Poster 2012

Thursday, 23 August 2012

St David’s Centre, Swansea: Stealing our Streets

St_David's_Shopping_Centre,_Swansea

Someone has finally woken up – or perhaps sobered up? - and realised what a carbuncle was foisted on Swansea in 1982 with the development of  St David’s Shopping Centre.

Perhaps the developers thought it would be regarded a gem but, like the aforementioned sore, it is red, painful to bear, ugly to look at and everyone wonders why it wasn’t removed ages ago.

Standing as a physical barrier between the magnificent Anglican St Mary’s Church and the lovely Catholic St David’s Priory Church and school it has been largely empty and continually moribund since some surely inebriated architect with a friend in the red brick business threw it up, declaring this the future of retail development. We can only hope he or she went on to make a career in drainage or demolition, saving future generations from the horrors of their vapid imagination.

The centre, along with the adjacent and now vacant Oldway House will be knocked down, at least in part, and ,Swansea will, in its place, be blessed with a “temporary” car park with a view to another, hopefully mQuadrantore imaginative, retail development.

I understand this might be an enclosed development and, while I give a big hurrah for the removal of the current eyesore, I an nervous about more of our city centre streets becoming part of a private business.

I wonder how many people have realised that, while places like the more successful Quadrant shopping centre [left], opened in 1979,  are all very nice Swansea citizens are effectively robbed of our streets when the centre closes and when it is open "normal" street activity is restricted.

Quadrant_Shopping_Centre, Inside

I wonder how many sit in the centre of the Quadrant [right] and realise that around them are streets, thoroughfares that are only public areas as far as the public are allowed to use them by the Council that “owns” these streets. Think of the normal activities you might expect to be able to be involved in on a street and count those activities no longer “permitted” here.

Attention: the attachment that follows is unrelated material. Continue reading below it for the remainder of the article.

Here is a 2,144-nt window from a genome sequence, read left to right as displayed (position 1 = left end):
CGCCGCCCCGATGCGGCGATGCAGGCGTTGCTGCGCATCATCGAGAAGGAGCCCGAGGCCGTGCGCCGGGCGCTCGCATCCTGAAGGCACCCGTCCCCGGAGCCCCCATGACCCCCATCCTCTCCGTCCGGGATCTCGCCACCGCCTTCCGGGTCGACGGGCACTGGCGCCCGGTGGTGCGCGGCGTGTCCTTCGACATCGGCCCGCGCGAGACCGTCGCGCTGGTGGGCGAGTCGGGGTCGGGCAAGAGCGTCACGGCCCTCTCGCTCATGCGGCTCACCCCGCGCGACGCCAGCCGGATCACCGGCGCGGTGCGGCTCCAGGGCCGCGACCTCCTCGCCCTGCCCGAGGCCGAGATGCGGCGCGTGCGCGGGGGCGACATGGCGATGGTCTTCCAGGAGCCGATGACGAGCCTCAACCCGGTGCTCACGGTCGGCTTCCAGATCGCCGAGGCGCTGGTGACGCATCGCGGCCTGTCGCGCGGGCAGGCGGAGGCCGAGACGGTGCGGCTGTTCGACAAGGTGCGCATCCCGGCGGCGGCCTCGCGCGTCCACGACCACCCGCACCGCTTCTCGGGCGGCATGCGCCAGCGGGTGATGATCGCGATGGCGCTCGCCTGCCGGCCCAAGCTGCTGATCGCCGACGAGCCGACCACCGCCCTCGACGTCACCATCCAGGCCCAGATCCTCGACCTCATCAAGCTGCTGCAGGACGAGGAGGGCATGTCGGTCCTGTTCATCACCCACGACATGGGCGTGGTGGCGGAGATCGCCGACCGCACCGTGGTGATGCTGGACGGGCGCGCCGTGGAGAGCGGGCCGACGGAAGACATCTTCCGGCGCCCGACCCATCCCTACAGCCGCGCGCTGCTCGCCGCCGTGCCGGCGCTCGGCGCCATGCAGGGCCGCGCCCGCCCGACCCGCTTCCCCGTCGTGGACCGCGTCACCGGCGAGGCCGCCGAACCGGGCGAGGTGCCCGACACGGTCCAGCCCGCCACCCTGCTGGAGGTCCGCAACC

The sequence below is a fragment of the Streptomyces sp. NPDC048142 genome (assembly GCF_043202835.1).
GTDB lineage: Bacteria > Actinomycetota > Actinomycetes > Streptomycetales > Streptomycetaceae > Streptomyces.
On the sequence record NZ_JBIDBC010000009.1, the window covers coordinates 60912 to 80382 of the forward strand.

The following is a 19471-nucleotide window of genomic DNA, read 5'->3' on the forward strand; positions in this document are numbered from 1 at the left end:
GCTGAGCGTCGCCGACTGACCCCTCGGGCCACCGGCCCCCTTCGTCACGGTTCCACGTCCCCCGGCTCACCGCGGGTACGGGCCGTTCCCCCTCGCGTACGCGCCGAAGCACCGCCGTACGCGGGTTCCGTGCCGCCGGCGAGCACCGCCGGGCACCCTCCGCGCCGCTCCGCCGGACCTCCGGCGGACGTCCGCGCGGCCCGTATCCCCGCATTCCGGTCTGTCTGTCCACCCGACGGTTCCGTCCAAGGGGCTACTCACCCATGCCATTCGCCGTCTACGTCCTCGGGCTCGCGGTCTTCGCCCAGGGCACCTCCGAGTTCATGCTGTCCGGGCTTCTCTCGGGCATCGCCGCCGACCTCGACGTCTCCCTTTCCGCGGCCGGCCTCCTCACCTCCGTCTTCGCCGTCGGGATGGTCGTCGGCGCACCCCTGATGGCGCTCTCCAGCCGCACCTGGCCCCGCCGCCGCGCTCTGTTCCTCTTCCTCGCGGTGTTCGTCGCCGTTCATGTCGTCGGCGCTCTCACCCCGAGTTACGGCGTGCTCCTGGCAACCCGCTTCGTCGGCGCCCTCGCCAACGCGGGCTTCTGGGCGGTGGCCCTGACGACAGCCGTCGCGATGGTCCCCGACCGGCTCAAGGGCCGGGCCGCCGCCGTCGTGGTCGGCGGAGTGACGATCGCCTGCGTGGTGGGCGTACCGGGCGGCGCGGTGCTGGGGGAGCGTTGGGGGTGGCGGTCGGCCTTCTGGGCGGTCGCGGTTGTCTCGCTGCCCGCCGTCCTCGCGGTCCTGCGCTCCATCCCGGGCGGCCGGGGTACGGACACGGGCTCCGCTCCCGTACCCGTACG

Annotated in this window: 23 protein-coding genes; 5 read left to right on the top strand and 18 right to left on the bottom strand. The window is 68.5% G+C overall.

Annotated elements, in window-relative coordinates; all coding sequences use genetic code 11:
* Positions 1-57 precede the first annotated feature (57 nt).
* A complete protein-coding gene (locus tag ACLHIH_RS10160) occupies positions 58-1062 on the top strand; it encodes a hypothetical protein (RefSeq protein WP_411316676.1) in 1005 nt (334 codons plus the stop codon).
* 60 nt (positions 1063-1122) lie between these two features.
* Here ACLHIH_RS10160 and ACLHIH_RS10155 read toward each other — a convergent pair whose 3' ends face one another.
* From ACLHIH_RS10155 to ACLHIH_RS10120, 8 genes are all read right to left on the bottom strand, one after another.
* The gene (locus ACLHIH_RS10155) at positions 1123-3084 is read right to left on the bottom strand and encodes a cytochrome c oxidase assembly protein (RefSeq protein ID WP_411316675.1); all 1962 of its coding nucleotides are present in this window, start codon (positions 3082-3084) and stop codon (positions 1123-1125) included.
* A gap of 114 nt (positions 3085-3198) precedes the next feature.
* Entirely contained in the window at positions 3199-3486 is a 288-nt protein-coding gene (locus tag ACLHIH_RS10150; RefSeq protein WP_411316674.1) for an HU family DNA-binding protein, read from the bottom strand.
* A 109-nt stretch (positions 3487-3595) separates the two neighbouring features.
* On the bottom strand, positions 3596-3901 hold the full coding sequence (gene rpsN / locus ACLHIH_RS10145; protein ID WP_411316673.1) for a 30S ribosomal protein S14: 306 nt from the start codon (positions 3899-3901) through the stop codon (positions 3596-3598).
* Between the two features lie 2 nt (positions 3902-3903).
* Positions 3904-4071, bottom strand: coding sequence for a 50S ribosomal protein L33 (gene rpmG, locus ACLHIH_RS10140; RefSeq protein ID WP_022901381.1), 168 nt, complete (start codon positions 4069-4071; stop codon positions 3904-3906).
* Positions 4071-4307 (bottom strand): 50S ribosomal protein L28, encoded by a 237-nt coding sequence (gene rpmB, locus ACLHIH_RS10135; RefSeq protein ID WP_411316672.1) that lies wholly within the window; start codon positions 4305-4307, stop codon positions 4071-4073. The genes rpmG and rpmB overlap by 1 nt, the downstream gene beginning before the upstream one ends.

No smoking, no dogs, no bicycles, no games and, once it closes, no entry so you had better make your way around the long way to get from one end of the city centre to the other. Missed your bus? You might have caught it if you had been able to dash through Wassail Square [that’s it in the picture above] to the bus station. It is a trade off, of course, and most might be happy with it but the privatisation of public areas I suggest is something we should be concerned about, especially with plans for St David’s Centre.

Rather than enclosing another big area of our city, perhaps an extension of the Quadrant,  the property between St Mary's and St David's Priory Church would make a good, open second city-centre square around which shops could be fitted and without the now apparently ubiquitous giant TV spoiling our socialising. By incorporating them into this plan, the view from the one church to the other would enhance the city centre and open up what has for too long been an eyesore and obstruction, and a vital thoroughfare between the city centre and the Marina would remain.

Tuesday, 14 August 2012

Gay Marriage, Gore Vidal and a Flawed Flowchart

Homosexuality Flowchart